4.45am isn’t a time I’m used to. I’m more of a late starting girl, given half a chance: the kind who loves to laze in bed until mid-morning, reading and snoozing and listening to music (and, if I’m honest, spending slightly too long staring at my phone). But today I am up before the birds, shaking away sleep as I pull on tights, a polo-neck, dress, boots, shearling jacket. By 5.04am I’m in the car with my dad, clutching a flask of tea. We drive out of the village towards the mist. It’s thick, turning trees and hedges into flat silhouettes. Our car slips through the grey. Shortly after, the sky’s edges curl pink.
By 5.30am we’re standing at the top of the hill: a vast hill, looking down over valley upon valley of towns and fields. As the minutes go by, the heather stretching in every direction is illuminated – as is everything else, lines and details soaked clear with daylight. We witness the shift from shadows to green, mauve, blue, tangerine. The tangerine belongs to the clouds. They score the view ahead: great big scratches of light and colour. My dad fusses with his cameras (plural - our reason for being here). I sit on an anorak among the heather, watching. Soon I’m trying to note down everything I can see and hear, scribbling bullet points, only some of which make sense:
- · Traffic growl only sign of life
- · crows – harsh notes
- · hills holding their breath
- · sheep bleating
- · stillness up here - motion below
But none of it can properly capture the grandeur of it; the elation of watching a landscape wake up, lit by that huge, neon circle swimming up from the horizon; the sense of standing at the edge of a world that is only half-yours, that still, somehow, belongs more to the birds and the insects in the grass and the last gasp of night.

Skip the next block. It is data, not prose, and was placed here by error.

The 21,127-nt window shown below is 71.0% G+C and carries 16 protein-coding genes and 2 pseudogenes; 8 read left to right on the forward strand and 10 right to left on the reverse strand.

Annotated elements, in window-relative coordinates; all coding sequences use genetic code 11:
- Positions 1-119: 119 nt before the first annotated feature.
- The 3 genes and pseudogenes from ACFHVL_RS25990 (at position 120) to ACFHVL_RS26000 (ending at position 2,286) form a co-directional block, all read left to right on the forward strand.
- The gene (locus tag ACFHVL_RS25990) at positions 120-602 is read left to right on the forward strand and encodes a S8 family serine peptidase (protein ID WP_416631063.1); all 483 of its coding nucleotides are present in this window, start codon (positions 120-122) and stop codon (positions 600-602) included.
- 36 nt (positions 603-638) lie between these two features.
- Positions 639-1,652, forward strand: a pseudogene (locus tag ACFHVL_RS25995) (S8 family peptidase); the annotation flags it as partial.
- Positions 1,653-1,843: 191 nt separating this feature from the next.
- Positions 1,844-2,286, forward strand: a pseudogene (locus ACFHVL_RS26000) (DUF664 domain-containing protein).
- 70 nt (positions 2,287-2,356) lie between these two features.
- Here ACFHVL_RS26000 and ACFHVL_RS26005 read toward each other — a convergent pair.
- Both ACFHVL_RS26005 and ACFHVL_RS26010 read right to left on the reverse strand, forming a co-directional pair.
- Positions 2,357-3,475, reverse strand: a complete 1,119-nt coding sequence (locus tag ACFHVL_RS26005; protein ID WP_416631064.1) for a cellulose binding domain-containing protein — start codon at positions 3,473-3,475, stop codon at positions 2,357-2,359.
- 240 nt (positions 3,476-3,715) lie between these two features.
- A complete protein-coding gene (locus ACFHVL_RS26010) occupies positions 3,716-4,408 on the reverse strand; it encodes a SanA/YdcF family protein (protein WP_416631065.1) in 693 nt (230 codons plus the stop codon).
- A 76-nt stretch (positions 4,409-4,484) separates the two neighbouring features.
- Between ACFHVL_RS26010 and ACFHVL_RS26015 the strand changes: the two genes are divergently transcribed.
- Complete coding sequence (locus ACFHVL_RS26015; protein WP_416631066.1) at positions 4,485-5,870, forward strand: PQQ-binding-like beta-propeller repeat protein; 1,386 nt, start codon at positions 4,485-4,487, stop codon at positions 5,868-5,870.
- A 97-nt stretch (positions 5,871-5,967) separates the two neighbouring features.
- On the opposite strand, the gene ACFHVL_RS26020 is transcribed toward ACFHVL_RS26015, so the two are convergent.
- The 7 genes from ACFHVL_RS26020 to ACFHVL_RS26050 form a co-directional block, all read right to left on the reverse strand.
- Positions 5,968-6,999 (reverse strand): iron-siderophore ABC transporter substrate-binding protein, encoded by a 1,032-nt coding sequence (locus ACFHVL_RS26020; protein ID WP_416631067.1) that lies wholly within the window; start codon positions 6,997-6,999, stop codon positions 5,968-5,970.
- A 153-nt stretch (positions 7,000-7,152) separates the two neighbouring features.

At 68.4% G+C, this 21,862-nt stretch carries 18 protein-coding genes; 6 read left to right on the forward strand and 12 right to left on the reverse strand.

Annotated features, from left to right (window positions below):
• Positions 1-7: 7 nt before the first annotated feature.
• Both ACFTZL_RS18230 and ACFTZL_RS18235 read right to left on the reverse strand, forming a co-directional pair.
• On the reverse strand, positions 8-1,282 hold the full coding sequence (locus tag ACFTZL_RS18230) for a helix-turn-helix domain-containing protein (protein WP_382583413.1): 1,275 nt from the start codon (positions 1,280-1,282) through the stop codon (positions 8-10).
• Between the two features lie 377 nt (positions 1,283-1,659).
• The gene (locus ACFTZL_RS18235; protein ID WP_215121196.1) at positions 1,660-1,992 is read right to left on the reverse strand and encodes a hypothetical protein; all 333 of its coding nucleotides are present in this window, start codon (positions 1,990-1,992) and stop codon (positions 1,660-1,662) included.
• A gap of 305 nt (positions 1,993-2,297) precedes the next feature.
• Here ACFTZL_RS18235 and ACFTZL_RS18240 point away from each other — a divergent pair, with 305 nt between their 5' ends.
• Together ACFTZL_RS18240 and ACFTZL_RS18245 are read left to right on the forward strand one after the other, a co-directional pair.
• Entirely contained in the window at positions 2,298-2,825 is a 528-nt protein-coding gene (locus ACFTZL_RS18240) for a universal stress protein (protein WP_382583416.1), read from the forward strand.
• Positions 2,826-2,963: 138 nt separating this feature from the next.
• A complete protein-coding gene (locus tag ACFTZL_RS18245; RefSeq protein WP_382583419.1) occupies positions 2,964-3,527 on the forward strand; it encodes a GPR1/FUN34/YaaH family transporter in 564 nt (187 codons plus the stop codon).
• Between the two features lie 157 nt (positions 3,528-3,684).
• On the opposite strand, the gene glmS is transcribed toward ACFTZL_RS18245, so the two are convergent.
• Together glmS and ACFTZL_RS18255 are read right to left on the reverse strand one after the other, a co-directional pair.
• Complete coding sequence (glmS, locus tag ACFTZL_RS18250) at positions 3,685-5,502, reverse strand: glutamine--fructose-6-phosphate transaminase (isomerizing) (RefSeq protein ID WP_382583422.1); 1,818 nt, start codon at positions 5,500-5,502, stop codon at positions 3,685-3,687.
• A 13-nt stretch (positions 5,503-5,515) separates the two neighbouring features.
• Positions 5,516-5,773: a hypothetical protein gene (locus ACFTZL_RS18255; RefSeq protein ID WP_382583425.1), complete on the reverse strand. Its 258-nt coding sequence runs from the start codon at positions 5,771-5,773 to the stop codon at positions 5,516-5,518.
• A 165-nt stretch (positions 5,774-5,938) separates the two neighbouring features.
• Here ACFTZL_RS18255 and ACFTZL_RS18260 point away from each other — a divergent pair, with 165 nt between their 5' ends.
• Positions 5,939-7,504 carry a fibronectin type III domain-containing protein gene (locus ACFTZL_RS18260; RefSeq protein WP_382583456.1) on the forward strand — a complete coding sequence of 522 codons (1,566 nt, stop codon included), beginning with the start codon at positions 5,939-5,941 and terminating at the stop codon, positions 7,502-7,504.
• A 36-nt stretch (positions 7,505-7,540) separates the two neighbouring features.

Then there’s the knowledge that this process happens all the time (though, of course, not always as marvelously as this) – a regular spectacle most of us don’t witness. Virginia Woolf writes beautifully in ‘On Being Ill’ about spending time staring at the sky, noting wryly, “one should not let this gigantic cinema play perpetually to an empty house”. But she also knows that the sights up above have “nothing to do with human pleasure or human profit”. They happen because they must. Our joy at these scenes is incidental.
This dawn rising is the culmination of a long weekend spent throwing myself back into the green, reveling in all this gorgeous expanse. I’ve said goodbye to Oxford, and, sad as it is, there’s something galvanizing in the temporary change of scene. There are books to read, slopes to climb, water to seek out, long walks to complete, muscles to tire out, projects to pursue. I’m craving activity and motion. But, at the crown of the hill, there’s just this: a dawn so impossibly beautiful, and so impossibly everyday.
When we leave, the sunshine is bright, but there’s an autumnal bite in the air. In a few hours it’ll relinquish its grip back to summer, and the garden will be baking hot. I’ll sit on my laptop with all the doors and windows open. I’ll grab some time in the warmth, flowers around me, with Alice Oswald’s poetry collection ‘Falling Awake’ – delighted to find that the second half is titled ‘Tithonus: 46 Minutes in the Life of Dawn’. It will give words to the morning I could never have shaped myself, Oswald writing, “here come cascades of earliness in/ which everything is asked is it light/ is it light is it light”, and I’ll be carried through page after page: “there is amazement here turning/ wishfully pink above the trees”. She’ll talk of “the lurch the/ well-known slap of joy when/ bird-verse takes a regular line”, of how “a great proximity arches overheard”, of the ways in which “the sky’s a cloth the eye a passer-/by with mirrors”.
But here, with the promise of breakfast ahead, I’m still a passerby. The air is crisp outside the car. The mist is lingering on the fields, and we’ll be back home before anyone else is up.
In between all that rapturous watching, I managed to convince dad to take a few photos of me – having stashed away a vintage ballgown in the car. It was probably 6.45am by this point. It was only when I pulled on the dress that I realized how wonderfully the purple threads in the fabric caught and reflected the purple of the heather. First featured here, it originally belonged to the mother of a neighbour of my distant cousin (tenuous, I know). It doesn’t quite fit any more, ergo the strong ‘hands on hip’ poses: I am literally holding it together.